Indian grass (Sorghastrum nutans) is a medium-sized grass that ranges from three to seven feet in height. It frequently grows in clumps, but it may also be found growing as a single stalk. The stem is hollow but stiff and upright.
The leaves are blue-green in color and flat. They may grow anywhere from 2 to 24 inches long and are no wider than half an inch. They feel rough and often waxy to the touch. Note that the tip is pointed and that the midrib is prominent near the leaf base. The leaves grow from open sheaths. Look closely at the point where the blade attaches to the stem—you should see a prominent pair of lobes resembling rabbit ears.
The inflorescence is a dense plume that may grow anywhere between 6 and 12 inches long. The plume starts out open and bronzy yellow, but later contracts and fades to gray. The tip of the plume is often nodding, while the branches that make up the inflorescence are hairy and gray. The branches bear paired spikelets that range in color from yellow to chestnut. As the plant flowers, note the prominent yellow anthers. Indian grass produces seeds with bent, twisted awns that are 1/2 to 3/4 inch long.
This species spreads by means of underground stems known as rhizomes, which it produces in abundance. These rhizomes are short and scaly.
Indian grass can be found across most of the United States, except for the west coast. It is the state grass of Oklahoma.
This species is highly adaptable and thus can be found nearly anywhere in Kansas, from prairies to open woods. It is most abundant where soils are deep, loamy, and moist, but that does not prevent it from growing on dry slopes and clay-based hardpan provided that it receives enough rainfall to become established. The pH of the soil is not a consideration. About the only thing that Indian grass can’t stand is total submersion.
This perennial warm-season grass starts the growing season by spreading via rhizomes, particularly in response to fire. Indian grass is quite tolerant of heat and drought and manages to grow remarkably quickly throughout the summer. Even if it does decrease throughout a pasture in response to drought stress, it should resume growth promptly when the rain falls again.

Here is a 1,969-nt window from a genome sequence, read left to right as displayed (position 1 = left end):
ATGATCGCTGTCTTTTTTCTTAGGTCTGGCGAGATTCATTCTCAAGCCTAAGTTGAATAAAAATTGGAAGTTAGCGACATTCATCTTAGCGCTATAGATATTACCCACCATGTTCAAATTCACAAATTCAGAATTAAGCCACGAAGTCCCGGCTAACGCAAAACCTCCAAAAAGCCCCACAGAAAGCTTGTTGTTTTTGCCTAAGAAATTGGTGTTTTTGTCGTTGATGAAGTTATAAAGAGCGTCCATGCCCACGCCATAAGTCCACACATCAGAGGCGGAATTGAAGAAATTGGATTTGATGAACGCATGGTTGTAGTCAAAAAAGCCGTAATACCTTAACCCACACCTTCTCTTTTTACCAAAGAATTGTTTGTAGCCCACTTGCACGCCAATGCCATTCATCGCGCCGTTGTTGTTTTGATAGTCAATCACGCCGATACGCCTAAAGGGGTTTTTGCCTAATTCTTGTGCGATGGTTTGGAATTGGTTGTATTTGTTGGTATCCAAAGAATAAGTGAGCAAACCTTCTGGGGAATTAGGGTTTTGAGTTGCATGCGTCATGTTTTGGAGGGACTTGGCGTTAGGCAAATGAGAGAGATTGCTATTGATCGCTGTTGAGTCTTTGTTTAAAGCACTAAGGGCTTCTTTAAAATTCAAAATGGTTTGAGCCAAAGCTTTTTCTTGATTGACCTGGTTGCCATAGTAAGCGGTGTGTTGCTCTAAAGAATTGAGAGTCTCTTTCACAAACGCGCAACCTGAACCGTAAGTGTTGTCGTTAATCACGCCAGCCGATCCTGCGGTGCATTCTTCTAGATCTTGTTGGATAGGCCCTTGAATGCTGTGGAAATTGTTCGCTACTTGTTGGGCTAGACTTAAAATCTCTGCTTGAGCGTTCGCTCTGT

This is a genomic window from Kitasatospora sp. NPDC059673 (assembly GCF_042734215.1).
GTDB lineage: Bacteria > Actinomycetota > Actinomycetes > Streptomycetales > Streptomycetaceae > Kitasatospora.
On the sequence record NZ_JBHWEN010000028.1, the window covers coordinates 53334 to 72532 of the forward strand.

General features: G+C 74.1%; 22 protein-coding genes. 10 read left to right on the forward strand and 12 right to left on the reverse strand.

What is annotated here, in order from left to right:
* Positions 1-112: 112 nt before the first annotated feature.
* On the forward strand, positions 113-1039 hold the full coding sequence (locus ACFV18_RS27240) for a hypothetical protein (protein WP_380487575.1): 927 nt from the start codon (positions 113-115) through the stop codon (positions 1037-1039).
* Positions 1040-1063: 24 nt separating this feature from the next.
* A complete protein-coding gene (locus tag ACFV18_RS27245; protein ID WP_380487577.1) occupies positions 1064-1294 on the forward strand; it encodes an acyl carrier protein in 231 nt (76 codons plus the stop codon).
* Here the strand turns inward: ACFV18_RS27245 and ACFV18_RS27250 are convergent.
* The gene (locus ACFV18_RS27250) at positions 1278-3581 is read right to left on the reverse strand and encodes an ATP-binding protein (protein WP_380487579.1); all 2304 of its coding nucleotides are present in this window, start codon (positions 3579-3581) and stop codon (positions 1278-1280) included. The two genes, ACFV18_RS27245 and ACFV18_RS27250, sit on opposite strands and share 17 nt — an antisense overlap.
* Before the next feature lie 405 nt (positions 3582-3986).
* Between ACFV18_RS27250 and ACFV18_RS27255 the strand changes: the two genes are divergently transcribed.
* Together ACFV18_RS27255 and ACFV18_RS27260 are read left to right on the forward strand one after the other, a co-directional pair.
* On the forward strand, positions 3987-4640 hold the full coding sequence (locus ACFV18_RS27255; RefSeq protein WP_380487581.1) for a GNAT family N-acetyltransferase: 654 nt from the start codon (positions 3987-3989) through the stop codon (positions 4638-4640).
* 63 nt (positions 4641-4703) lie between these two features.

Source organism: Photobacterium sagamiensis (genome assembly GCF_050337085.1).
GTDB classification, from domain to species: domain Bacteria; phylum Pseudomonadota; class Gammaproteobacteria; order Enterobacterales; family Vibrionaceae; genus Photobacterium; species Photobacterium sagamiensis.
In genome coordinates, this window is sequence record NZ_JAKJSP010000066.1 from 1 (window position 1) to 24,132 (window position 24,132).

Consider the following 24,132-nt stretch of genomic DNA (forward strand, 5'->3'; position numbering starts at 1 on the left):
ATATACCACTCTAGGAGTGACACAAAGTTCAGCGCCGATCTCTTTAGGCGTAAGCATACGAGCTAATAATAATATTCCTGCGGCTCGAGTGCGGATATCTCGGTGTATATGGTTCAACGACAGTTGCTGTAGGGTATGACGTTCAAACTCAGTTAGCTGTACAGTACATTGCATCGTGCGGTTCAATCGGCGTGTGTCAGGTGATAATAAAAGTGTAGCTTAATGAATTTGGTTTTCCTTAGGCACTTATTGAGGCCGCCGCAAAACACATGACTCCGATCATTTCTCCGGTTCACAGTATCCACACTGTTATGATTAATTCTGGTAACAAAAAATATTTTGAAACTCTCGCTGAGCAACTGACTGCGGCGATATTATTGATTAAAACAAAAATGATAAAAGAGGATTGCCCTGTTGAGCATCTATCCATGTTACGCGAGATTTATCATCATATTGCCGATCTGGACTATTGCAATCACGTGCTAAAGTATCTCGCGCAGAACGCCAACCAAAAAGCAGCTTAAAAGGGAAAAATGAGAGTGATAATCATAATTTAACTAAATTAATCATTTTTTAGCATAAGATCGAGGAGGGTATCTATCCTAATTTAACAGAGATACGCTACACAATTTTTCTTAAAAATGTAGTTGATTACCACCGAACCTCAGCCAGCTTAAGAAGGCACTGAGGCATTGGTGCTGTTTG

Indian grass flowers from July through mid-September, as it spreads by seeds, not just rhizomes. As fall progresses, the leaves turn golden yellow. Indian grass will usually have some color in its foliage throughout the winter.
Although Indian grass is quick to move into areas of disturbed soil, it is typically a dominant species of established native tallgrass prairies. It is particularly prevalent in moist, low-lying areas, where it may make up as much as 90% of the grass cover.
Indian grass is very important for prairie wildlife. The grass clumps provide cover for bobwhites, pheasants, prairie chickens, mourning doves, grassland songbirds, and a variety of small mammals, while the seeds offer vital nutrition to many of these species. The leaves provide food for skipper larvae and whitetail deer. The pollen is a food source for bees.
This plant is a very useful hay and pasture species for all types of livestock. It is at its best in the summer when tender and actively growing, while its palatability declines in fall and winter. Indian grass requires regular burning to stimulate its growth and to keep woody species in check. In pastures where both Indian grass and big bluestem are desired, a compromise is in order—annual burning will give Indian grass the advantage, while less frequent burning will allow big bluestem to become the more prevalent species. Overgrazing should also be avoided to keep Indian grass productive.
As a vigorous native, Indian grass is a good choice for erosion control on slopes. Cleaned and stratified (chilled, soaked, and treated) seed is a must to ensure successful planting and germination. The seed should be drilled at a rate of 10 pounds of pure live seed to the acre.
Indian grass is an attractive yet low-maintenance ornamental. It looks particularly well as a border, and it can also be added to cut flower arrangements for a rustic touch. The keys to maintaining Indian grass in the garden are to plant it in a sunny location and otherwise leave it alone. Too much fussing (e.g., applying fertilizer) will cause the stems to fall over.
Indian grass pollen is a mild seasonal allergen.
This species is rather distinctive, particularly when flowering. When in doubt, check the junction of the leaf blade with the stem to look for the unique rabbit ears.
Parts of a Grass Plant: A Glossary
Definitions for technical terms used in this post.